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The manufacturing sector, heretofore one of the stronger areas in the fragile U.S. economic expansion, stumbled in June, registering its first decline since July of 2009, when the nation was just emerging from the long and painful recession.

In all, the survey for June of this year, which was issued by the Institute for Supply Management, a trade group, came in at 49.7. That was narrowly below the dividing line of 50.0, which separates an expanding manufacturing sector from one that is shrinking. For 35 months straight, manufacturing had increased, that is scoring above 50.0. This latest setback was unexpected.

By comparison, manufacturing had come in at a solid, but not strong, 53.5 in May, or slightly above the 12-month average of 52.6. Expectations had been that this index, which now has ranged from a high of 54.8 in the past year, to the aforementioned June low of 49.7 in June, would have come in at 52.0.

Leading the way down for the index were individual declines in new orders, supplier deliveries, inventories, prices, backlogs, and exports. The drop in new orders was especially large, going from a reading of 60.1 in May to just 47.8 last month. Not one area perked up last month, with only the pullback in supplier deliveries actually lessening nominally.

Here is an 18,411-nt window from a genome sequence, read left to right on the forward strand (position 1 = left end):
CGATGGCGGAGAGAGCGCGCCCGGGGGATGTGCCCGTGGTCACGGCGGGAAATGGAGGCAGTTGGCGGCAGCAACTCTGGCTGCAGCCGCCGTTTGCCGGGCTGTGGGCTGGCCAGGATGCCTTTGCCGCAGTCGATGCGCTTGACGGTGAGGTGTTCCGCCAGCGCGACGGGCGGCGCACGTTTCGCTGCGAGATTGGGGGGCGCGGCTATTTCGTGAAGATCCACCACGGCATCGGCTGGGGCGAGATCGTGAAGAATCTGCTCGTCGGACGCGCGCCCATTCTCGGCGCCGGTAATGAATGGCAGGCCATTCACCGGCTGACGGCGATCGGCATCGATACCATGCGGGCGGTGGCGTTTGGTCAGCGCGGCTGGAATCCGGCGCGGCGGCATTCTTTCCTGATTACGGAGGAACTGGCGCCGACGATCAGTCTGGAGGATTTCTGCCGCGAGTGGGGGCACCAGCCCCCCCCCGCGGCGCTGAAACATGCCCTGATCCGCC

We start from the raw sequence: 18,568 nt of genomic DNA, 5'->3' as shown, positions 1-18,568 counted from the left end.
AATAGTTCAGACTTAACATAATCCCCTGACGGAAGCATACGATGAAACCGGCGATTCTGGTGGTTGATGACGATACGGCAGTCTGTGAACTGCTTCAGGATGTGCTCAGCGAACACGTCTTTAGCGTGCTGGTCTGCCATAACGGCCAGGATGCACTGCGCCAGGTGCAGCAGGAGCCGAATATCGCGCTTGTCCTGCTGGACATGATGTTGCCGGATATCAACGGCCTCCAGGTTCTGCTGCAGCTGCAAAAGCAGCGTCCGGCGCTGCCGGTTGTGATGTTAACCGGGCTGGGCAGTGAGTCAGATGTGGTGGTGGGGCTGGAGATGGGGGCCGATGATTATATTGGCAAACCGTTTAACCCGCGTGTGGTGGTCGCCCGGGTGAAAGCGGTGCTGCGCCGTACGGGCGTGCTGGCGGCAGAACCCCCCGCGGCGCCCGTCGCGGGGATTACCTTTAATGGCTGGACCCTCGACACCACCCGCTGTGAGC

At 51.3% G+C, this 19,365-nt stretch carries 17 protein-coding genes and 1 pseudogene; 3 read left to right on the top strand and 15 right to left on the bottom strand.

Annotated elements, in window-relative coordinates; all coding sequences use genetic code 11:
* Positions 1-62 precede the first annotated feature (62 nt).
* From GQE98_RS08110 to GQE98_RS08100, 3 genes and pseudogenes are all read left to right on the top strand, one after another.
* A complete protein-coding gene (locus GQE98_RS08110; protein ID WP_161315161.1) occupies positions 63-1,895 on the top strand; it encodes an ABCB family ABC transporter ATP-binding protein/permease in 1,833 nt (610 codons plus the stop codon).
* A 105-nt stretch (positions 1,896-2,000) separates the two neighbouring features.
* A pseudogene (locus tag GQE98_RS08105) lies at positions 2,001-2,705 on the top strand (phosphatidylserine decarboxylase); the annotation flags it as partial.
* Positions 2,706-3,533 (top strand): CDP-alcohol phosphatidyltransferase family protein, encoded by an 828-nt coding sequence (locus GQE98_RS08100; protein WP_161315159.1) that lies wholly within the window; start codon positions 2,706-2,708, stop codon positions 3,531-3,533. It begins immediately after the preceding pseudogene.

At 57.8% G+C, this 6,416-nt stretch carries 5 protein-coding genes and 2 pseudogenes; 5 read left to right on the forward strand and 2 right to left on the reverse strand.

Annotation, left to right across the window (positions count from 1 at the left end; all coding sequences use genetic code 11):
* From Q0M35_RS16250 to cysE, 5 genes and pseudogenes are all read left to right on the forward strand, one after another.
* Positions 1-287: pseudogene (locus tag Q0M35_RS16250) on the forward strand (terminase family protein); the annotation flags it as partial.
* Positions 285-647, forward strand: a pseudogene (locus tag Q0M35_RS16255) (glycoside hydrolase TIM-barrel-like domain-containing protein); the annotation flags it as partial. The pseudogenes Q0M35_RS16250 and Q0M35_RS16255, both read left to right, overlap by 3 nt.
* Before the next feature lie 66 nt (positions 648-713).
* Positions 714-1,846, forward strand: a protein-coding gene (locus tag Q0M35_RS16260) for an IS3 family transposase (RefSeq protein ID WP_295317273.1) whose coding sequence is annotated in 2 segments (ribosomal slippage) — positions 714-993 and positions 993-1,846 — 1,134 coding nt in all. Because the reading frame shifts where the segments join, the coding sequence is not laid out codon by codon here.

As for the meaning of the index, known officially as the Purchasing Managers Index, or the PMI, a reading above 42.6 percent, over a period of time, generally indicates an expansion of the overall economy. That is what we continue to see, with aggregate growth now in place for 37 months. 

As for what individual purchasing managers are saying, in plastics and rubber products, some are indicating that there is a contraction in raw materials pricing. In computers and electronic products others are seeing sales trending downward. There has been a slowing, at the same time, in transportation equipment. However, strength is still being seen in machinery.

On the whole, however, this was a very disquieting report, and could cast some doubt on the viability of the current sluggish economic expansion on our shores.   

At the time of this article’s writing, the author did not have positions in any of the companies mentioned.